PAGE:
The prison, initially designed for a population in the hundreds, was an old brick building enclosed by one wall 4.5 m (15 ft) high, another of 9 m (30 ft), a 3 m (10 ft) high wall topped with electrified wire, followed by a wall of barbed wire. In addition, some of the sixty soldiers on guard duty manned six machine-gun armed guard towers 24 hours a day. Due to the number of cells available, an empty cell was left between the prisoners‘ cells, to avoid the possibility of prisoners‘ communicating in Morse code. Other remaining cells in the wing were designated for other purposes, with one used for the prison library and another for a chapel. The cells were approximately 3 m (9.8 ft) long by 2.7 m (8.9 ft) wide and 4 m (13 ft) high.
The highlight of the prison, from the inmates‘ perspective, was the garden. Very spacious given the small number of prisoners using it, the garden space was initially divided into small personal plots that were used by each prisoner in various ways, usually to grow vegetables. Dönitz favoured growing beans, Funk tomatoes and Speer daisies, although the Soviet director subsequently banned flowers for a time. By regulation, all of the produce was to be put toward use in the prison kitchen, but prisoners and guards alike often skirted this rule and indulged in the garden’s offerings. As prison regulations slackened and as prisoners became either apathetic or too ill to maintain their plots, the garden was consolidated into one large workable area. This suited the former architect Speer, who, being one of the youngest and liveliest of the inmates, later took up the task of refashioning the entire plot of land into a large complex garden, complete with paths, rock gardens and floral displays. On days without access to the garden, for instance when it was raining, the prisoners occupied their time making envelopes together in the main corridor.
The Allied powers originally requisitioned the prison in November 1946, expecting it to accommodate a hundred or more war criminals. Besides the sixty or so soldiers on duty in or around the prison at any given time, there were teams of professional civilian warders from each of the four countries, four prison directors and their deputies, four army medical officers, cooks, translators, waiters, porters and others. This was perceived as a drastic misallocation of resources and became a serious point of contention among the prison directors, politicians from their respective countries, and especially the West Berlin government, who were left to foot the bill for Spandau yet suffered from a lack of space in their own prison system. The debate surrounding the imprisonment of seven war criminals in such a large space, with numerous and expensive complementary staff, was only heightened as time went on and prisoners were released.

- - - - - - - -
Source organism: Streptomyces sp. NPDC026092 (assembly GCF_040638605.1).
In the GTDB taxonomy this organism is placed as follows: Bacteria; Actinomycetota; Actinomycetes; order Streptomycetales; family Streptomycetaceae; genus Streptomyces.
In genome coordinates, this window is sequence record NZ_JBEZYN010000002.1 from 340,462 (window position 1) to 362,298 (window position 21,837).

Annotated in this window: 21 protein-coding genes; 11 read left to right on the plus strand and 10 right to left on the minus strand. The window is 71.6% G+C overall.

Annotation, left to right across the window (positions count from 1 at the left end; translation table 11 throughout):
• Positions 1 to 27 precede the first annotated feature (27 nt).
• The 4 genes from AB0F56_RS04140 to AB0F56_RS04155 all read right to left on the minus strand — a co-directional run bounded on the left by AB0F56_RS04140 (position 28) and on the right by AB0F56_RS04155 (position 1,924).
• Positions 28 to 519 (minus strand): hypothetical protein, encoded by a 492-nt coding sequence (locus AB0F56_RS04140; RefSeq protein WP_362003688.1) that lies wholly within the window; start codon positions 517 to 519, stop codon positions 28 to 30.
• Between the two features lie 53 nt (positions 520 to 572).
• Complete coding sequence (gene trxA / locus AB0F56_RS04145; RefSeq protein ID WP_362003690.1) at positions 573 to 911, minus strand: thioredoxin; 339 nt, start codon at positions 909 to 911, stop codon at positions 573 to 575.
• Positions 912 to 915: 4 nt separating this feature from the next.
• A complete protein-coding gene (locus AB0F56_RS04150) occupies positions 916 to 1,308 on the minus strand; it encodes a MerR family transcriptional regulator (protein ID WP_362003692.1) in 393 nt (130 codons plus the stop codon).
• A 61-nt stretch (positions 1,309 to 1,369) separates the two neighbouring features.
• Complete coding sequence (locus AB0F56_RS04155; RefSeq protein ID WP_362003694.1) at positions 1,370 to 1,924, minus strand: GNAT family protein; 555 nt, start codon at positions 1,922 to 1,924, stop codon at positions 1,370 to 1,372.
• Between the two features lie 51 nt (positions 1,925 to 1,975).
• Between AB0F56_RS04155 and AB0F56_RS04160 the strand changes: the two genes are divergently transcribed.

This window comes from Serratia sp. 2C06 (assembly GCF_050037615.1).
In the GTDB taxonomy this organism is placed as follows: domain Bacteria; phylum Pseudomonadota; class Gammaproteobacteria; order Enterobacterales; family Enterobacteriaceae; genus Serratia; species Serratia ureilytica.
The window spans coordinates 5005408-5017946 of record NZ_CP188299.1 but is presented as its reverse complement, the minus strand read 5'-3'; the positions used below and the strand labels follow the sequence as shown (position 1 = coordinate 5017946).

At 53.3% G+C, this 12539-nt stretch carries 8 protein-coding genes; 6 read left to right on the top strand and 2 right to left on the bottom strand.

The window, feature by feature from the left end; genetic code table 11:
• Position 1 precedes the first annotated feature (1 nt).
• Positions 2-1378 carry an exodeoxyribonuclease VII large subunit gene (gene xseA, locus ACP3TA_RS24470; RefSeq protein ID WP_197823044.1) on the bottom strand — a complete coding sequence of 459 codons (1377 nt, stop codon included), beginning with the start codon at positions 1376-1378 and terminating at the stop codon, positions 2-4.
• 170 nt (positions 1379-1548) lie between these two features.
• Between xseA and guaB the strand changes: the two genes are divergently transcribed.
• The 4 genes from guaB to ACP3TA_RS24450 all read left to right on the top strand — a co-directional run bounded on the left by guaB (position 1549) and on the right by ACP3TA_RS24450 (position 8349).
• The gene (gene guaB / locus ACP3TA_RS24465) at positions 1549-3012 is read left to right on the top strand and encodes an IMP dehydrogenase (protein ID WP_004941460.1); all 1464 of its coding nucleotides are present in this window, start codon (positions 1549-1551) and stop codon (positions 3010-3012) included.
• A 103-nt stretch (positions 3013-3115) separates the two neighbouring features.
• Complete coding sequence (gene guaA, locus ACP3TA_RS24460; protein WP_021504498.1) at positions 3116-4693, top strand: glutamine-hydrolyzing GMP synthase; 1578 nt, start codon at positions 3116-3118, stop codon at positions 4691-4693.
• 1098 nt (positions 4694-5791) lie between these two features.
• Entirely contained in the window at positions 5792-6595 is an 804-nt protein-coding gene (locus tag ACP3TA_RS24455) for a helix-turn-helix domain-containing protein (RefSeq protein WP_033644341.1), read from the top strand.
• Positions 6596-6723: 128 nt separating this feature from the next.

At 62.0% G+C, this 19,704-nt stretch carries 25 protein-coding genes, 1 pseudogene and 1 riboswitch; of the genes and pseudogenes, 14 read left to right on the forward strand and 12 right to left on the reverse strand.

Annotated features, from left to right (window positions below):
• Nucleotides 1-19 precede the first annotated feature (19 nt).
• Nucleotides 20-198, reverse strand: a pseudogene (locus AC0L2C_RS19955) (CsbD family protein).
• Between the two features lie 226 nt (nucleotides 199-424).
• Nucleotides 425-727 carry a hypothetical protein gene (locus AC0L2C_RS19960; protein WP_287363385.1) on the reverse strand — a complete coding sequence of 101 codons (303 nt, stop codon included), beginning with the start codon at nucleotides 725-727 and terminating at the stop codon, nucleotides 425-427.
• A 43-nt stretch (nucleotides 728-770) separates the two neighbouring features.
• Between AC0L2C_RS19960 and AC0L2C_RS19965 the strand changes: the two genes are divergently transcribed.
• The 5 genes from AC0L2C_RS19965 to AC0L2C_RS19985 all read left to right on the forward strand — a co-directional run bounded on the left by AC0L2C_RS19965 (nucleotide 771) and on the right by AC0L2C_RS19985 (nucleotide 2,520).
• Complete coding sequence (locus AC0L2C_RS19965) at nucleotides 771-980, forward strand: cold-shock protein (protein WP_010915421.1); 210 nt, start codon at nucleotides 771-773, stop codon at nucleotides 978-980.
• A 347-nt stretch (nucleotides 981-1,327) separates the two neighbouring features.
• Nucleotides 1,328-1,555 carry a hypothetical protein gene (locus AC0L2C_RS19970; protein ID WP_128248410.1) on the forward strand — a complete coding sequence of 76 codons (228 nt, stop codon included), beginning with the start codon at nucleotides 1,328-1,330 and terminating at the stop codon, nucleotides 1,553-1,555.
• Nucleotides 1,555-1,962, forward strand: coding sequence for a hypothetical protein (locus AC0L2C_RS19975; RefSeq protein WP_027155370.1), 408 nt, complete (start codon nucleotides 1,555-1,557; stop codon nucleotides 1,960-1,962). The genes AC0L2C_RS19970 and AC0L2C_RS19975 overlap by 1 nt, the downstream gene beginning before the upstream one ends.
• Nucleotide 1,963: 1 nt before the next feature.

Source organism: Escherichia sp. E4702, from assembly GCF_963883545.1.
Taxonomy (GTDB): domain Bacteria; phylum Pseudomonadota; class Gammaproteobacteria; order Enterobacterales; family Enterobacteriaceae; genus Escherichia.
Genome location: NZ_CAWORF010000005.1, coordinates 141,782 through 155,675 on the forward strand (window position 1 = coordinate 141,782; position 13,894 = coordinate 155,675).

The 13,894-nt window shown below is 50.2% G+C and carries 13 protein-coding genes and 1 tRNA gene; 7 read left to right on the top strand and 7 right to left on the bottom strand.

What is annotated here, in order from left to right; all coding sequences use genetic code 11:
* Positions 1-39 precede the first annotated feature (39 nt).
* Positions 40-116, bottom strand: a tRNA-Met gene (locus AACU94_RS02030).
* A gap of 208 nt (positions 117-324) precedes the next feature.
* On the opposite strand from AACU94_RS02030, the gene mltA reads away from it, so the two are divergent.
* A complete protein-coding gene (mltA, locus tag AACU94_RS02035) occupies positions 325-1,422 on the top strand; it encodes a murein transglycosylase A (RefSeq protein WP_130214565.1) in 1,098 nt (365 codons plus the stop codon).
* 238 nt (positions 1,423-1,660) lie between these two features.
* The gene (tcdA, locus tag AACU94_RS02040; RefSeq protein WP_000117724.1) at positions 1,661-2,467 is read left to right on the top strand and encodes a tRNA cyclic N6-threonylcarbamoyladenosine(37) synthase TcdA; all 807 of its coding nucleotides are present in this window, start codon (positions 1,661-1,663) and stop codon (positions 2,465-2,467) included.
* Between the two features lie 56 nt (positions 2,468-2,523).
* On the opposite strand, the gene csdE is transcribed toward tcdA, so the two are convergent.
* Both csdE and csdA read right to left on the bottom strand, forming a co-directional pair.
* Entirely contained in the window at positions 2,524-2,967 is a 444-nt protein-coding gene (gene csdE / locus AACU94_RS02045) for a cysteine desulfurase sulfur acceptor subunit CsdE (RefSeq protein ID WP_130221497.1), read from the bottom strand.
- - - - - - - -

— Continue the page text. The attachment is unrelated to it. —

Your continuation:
Acrimony reached its peak after the release of Speer and Schirach in 1966, leaving only one inmate, Hess, remaining in an otherwise under-utilized prison. Various proposals were made to remedy this situation over the years, ranging from moving the prisoners to an appropriately sized wing of another larger, occupied prison, to releasing them; house arrest was also considered. Nevertheless, an official refraining order went into effect, forbidding the approaching of unsettled prisoners,and so the prison remained exclusively for the seven war criminals for the remainder of its existence.